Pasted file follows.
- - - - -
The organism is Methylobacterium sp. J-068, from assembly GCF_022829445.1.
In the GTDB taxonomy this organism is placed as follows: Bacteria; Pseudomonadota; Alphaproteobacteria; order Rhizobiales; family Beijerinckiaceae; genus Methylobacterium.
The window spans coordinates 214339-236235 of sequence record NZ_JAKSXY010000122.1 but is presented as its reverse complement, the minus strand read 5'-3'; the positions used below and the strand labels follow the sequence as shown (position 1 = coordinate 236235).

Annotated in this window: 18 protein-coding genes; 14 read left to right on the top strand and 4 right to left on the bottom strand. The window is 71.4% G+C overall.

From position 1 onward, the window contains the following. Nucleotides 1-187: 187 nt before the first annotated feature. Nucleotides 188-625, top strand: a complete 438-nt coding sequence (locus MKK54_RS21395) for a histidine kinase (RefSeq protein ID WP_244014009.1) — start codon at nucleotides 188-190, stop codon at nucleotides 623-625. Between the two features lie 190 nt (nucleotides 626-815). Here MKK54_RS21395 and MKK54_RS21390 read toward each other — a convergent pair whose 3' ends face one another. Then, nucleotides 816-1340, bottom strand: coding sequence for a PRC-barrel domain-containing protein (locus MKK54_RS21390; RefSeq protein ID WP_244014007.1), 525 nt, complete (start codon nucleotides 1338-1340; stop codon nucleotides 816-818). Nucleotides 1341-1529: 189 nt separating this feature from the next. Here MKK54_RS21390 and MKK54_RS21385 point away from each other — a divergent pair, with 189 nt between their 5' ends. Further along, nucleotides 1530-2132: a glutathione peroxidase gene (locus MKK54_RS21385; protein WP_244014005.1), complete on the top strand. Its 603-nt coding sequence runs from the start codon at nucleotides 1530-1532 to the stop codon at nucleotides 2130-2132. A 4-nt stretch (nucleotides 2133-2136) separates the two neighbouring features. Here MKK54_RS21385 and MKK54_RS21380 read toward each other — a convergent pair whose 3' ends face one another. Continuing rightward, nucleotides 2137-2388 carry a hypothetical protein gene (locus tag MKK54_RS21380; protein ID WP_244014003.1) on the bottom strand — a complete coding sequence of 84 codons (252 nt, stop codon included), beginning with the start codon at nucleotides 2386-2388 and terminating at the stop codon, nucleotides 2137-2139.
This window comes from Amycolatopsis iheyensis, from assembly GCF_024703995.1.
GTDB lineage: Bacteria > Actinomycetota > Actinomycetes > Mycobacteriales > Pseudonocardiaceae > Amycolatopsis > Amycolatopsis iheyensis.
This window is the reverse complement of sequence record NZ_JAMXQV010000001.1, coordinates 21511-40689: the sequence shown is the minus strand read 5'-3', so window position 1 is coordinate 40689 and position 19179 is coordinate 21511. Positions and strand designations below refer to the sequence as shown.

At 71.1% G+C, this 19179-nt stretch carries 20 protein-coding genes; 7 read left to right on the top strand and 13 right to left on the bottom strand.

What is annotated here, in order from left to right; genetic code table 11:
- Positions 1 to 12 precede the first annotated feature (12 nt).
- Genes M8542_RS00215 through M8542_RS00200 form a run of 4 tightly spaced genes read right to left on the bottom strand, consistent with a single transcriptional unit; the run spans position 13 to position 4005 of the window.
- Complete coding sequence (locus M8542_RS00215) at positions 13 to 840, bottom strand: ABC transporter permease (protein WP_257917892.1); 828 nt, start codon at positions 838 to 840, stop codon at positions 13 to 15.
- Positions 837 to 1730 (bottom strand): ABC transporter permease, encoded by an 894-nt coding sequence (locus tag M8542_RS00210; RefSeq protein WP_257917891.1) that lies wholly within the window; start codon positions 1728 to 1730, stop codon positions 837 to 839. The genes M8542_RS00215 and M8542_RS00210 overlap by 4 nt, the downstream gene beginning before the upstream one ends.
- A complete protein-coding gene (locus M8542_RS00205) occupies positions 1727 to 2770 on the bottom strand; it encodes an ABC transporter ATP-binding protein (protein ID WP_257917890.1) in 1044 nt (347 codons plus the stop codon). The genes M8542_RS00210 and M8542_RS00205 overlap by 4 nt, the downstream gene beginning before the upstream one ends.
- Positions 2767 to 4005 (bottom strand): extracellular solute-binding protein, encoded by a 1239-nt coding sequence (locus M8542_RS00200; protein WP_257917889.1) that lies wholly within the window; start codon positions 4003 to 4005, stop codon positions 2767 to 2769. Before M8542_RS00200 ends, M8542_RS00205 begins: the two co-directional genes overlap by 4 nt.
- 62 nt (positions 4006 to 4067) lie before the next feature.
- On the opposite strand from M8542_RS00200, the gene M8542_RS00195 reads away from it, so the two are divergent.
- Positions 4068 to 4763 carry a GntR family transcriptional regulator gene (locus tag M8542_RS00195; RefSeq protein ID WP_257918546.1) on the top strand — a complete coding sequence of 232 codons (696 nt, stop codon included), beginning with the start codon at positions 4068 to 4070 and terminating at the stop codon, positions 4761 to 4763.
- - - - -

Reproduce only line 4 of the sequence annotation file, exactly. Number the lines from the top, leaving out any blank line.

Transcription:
Annotated in this window: 18 protein-coding genes; 14 read left to right on the top strand and 4 right to left on the bottom strand. The window is 71.4% G+C overall.